Little fluffy clouds

I first went on an aeroplane when I was eighteen. I was on my own and bound for Sweden. I was studying environmental sciences at the time and had managed to get a work placement through my mum’s company (a paper manufacturer) over there for a week. I was massively excited as it would be my first time out of England and also, equally terrified for much the same reason.

Somehow I felt that go abroad would make my eyes wider, allow me to see things from perspectives that I had not yet considered. A friend took me to Heathrow Airport at stupid early o’clock and even being at the airport, at the time, felt to be an incredible experience. I was seeing the world at a whole new time of day, in a place that was connected to almost everywhere else, a place without an alarm clock, a fixed time for breakfast, time almost seemed not to exist there.

Being on an aeroplane to me could just have easily have been a rocket ship. Seeing the white fluffy landscape, moving from a dark rainy day into a clear sunlit sky was magical. The rolling white clouds felt to me like a new sort of ground, a new realm of possibility. Seeing the expanse of the fjords as we flew over the edges of Sweden looked like frozen arteries to an as yet unseen body.  I received food on a tray, each with its own compartment, its own place to be. And when I stepped into the terminal and found my driver, I had entered a new world.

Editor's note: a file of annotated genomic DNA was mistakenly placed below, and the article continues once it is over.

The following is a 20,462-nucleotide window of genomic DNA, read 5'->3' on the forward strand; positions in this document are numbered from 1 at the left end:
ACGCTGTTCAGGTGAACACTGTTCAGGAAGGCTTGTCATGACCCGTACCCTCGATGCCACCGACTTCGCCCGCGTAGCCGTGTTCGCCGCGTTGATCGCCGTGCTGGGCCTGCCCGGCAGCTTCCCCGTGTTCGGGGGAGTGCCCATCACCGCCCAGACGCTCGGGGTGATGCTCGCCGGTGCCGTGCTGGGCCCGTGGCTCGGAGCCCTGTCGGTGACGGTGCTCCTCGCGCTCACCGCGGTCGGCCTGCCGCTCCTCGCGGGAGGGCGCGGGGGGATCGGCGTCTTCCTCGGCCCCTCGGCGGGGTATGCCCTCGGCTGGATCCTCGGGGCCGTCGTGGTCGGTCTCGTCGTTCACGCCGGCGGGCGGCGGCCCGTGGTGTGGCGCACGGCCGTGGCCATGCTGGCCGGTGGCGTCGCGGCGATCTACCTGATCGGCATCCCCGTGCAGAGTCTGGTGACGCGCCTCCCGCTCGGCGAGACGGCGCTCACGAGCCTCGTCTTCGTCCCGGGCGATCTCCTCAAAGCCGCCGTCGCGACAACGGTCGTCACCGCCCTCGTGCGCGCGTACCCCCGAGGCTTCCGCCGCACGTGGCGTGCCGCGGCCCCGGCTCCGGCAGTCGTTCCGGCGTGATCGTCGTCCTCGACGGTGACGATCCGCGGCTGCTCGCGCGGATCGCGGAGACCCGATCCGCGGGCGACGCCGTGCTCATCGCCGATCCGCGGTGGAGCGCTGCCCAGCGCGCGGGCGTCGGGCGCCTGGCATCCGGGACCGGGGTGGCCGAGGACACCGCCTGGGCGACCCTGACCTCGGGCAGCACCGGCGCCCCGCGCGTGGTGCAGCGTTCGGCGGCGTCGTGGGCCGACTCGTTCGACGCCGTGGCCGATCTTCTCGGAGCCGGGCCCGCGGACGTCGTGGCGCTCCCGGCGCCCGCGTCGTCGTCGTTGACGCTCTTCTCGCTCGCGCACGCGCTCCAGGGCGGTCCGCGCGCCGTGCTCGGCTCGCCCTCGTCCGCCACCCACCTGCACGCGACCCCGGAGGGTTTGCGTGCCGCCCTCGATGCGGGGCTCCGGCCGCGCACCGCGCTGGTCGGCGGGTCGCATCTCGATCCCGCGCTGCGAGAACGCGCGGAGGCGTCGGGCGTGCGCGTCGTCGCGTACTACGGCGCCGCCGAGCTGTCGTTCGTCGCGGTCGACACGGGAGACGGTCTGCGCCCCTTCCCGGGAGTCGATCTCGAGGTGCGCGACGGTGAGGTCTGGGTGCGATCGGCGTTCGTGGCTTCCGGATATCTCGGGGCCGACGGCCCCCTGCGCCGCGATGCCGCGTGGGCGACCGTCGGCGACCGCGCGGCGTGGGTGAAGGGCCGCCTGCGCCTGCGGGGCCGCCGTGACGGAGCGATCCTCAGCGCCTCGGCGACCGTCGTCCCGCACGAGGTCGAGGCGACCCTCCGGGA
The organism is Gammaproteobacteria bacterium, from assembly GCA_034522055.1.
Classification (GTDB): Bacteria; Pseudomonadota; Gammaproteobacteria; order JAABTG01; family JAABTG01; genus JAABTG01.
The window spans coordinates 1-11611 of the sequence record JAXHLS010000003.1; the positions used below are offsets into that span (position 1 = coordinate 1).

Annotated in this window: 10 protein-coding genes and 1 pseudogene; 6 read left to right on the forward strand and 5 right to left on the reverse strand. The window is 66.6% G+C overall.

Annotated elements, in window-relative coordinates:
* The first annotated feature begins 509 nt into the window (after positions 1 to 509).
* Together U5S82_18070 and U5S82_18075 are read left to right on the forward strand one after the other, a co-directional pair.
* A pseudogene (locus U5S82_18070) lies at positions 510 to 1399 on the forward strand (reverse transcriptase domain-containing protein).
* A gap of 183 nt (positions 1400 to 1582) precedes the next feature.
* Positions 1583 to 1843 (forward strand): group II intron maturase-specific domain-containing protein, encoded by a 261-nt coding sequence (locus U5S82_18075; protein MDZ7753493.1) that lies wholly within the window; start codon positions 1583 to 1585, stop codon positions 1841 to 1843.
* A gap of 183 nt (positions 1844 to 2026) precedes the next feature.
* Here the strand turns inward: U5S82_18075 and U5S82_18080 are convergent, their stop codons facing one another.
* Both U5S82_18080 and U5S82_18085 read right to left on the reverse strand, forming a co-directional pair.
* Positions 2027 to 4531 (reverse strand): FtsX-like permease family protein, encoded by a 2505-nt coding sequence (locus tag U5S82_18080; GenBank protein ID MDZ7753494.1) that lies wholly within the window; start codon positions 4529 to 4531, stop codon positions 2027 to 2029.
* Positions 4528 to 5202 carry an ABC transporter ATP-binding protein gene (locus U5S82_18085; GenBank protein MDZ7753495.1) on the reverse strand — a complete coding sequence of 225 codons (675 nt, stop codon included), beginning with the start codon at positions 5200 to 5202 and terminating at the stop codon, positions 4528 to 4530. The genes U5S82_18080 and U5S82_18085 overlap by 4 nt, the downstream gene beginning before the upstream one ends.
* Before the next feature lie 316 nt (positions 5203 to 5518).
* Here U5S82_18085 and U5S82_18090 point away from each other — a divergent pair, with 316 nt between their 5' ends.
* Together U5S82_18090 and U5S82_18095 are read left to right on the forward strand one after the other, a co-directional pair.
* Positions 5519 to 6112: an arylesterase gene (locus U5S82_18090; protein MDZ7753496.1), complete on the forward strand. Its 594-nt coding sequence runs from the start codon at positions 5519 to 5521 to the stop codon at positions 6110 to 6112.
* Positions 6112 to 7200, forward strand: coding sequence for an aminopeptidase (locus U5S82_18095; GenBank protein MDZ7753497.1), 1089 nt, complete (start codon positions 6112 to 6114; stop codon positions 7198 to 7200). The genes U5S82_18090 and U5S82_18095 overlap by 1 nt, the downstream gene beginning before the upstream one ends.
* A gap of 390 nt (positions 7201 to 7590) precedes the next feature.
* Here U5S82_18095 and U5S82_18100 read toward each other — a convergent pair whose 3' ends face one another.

The landscape from the car was unlike anything I had previously seen. Over the week I saw forests and factories, lunch halls and offices. I went to the cinema (watched ‘In the name of the father’ with English subtitles), a pub (bought a bottle of ‘Newcastle Brown’ with a label saying that it was imported which made me smile), went horse riding and saw the most marvellous machines that could cut down and strip the braches from trees. I saw snow floating on the rivers with gentleness and grace. It was also the week that Kurt Cobain died, MTV being the only tv channel that I could find in English, which gave the week a strange duality, Nirvana being my favourite band at the time.

I think that I did arrive home a different person. Seeing things with my own eyes rather than through other peoples was liberating. I was experiencing high anxiety at the time in my more usual life and a week somewhere else, a week that I didn’t have to have any of the confines of English me, was so peaceful, so calm. It gave me the knowledge that I would change.

Map Point. Where do I feel most peaceful?




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